One year into his term, President Biden might be the only person in the world who’s surprised by the extent of Republicans’ obstruction of his agenda.
On Wednesday, in a lengthy press conference just hours before the Senate spectacularly failed to pass voting rights legislation, Biden told reporters he “did not anticipate that there’d be such a stalwart effort to make sure that the most important thing was that President Biden didn’t get anything done.” This, from the former Vice President to Barack Obama, whose agenda and court picks Republicans notoriously obstructed for six years.
Biden denied that he has over-promised on what his administration would deliver this year, insisting, “One of the things I haven’t been able to get done is to get my Republican friends to get in the game of making things better in this country.” He went on to ask, “What are Republicans for? What are they for? Name me one thing they’re for.”
Both the press conference and the one-year mark of Biden’s presidency come amid mounting frustration among progressives. First there was the refusal of two Democratic Senators to let go of the filibuster, which resulted in the derailing of crucial voting rights legislation this week, and before that, there was the gutting of the landmark Build Back Better Act.
However much blame Republicans may hold for stalling any modicum of relief for working families, no one who’s been paying attention to the events of the last few years should be remotely surprised by Republicans making things more difficult for a Democratic administration—something Biden and his team
should have absolutely factored into the calculus of its agenda-setting. Instead, since the campaign trail, the Biden playbook has often been to wax poetic about bipartisanship, as if dated, feel-good ideas about political civility are going to pay the bills for working people.
Biden of all people should have anticipated the nasty tactics of Congressional Republicans: He was literally the vice president during the Obama era at the height of Republican obstructionism, which saw Ted Cruz reading Green Eggs and Ham to try to rob people of health care. He was also vice president when Mitch McConnell stole a pivotal Supreme Court seat, and with that seat, perhaps the human rights of future generations.
Still, throughout much of 2019 and 2020, Biden touted support from “reasonable” Republicans: In his 2020 victory speech, he chastised the supposedly equal “refusal” of both “Democrats and Republicans to cooperate with one another,” and at one point invoked his working relationships with literal segregationists to argue bipartisanship could be possible under any circumstances. Over the course of his first year in office, the president has shown increasing willingness to call bullshit on Republican tactics. But the administration’s continued refusal to take bolder, more progressive action is based on a fantasy that it can miraculously win over a “moderate” Republican or two if it neglects to do just enough objectively good things.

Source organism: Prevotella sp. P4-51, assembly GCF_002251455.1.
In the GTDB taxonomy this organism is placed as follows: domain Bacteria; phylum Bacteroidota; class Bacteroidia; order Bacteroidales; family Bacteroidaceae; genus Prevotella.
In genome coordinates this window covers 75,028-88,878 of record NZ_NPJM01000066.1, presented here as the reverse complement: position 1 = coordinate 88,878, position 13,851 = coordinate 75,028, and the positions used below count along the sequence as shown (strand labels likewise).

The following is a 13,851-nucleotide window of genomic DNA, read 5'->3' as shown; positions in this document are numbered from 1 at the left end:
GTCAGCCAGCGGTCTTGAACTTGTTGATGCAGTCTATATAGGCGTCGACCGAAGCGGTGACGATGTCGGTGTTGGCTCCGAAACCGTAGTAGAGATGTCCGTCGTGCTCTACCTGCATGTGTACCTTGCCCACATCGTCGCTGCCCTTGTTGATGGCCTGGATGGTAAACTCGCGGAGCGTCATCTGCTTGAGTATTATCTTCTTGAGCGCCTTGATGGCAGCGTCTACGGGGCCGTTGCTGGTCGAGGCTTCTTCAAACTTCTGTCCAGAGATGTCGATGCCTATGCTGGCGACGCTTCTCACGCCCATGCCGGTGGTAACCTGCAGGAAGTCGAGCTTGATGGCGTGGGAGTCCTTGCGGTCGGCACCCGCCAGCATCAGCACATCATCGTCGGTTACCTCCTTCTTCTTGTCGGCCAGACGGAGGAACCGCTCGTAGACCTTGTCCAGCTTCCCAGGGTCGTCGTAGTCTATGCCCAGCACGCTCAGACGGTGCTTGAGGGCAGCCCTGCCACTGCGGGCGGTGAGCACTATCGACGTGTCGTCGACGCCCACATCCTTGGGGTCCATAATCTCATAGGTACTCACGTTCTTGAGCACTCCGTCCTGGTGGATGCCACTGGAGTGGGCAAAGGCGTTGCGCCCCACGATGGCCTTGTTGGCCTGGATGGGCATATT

So long as a Democrat is in the White House, obstruction is and will remain Republican’s no.1 MO—meaning watering down a progressive agenda and playing pick-me with Congressional Republicans is basically useless. Americans clearly couldn’t care less about whether a stimulus check was the product of Republican and Democratic Senators holding hands and singing “Kumbaya”—they just want help.
There shouldn’t be a reason they can’t get it, either. The Democratic majority in Congress may be increasingly narrow, but Democrats hold power in the executive branch, and yet student loan debt still hasn’t been forgiven as the White House continues to parrot conservative talking points on the issue. While limited numbers of cost-free shipments of at-home covid tests and N95 masks will soon be available, it was just weeks ago that the administration’s excuse to not send N95 masks to households was that “half the country” wouldn’t use them. Speaking of pandering and conceding to a political party that is quite literally willing to set the world on fire to “own the libs,” 365 days into his presidency, Biden has yet to say the word “abortion,” let alone take any meaningful action to protect abortion rights as near-total bans proliferate across the country, and the Supreme Court is frothing at the mouth to gut Roe v. Wade.
It’s clear virtually no pieces of a progressive agenda, from voting rights and climate action to child care and the rest of Build Back Better, will pass Congress as the filibuster remains intact. It’s not clear why the White House isn’t taking more urgent action on wildly popular policy areas that are in its control — like student loan forgiveness or protecting abortion access — except to theoretically appeal to these mythical reasonable Republicans, or something like that.
A year into the Biden administration, often, it feels like our leaders are more interested in denying that they’re socialists — I’m sure that’ll stop Republicans from making the accusation! — and making concessions in the name of extinct notions of “bipartisanship,” than in actually helping people. Who are we really appealing to, inspiring, or mobilizing with any of this? How does the glossy, surface-level veneer of bipartisanship get communities the investments and supports they need? It doesn’t. We have to stop pretending that bipartisanship matters more than people’s actual lives.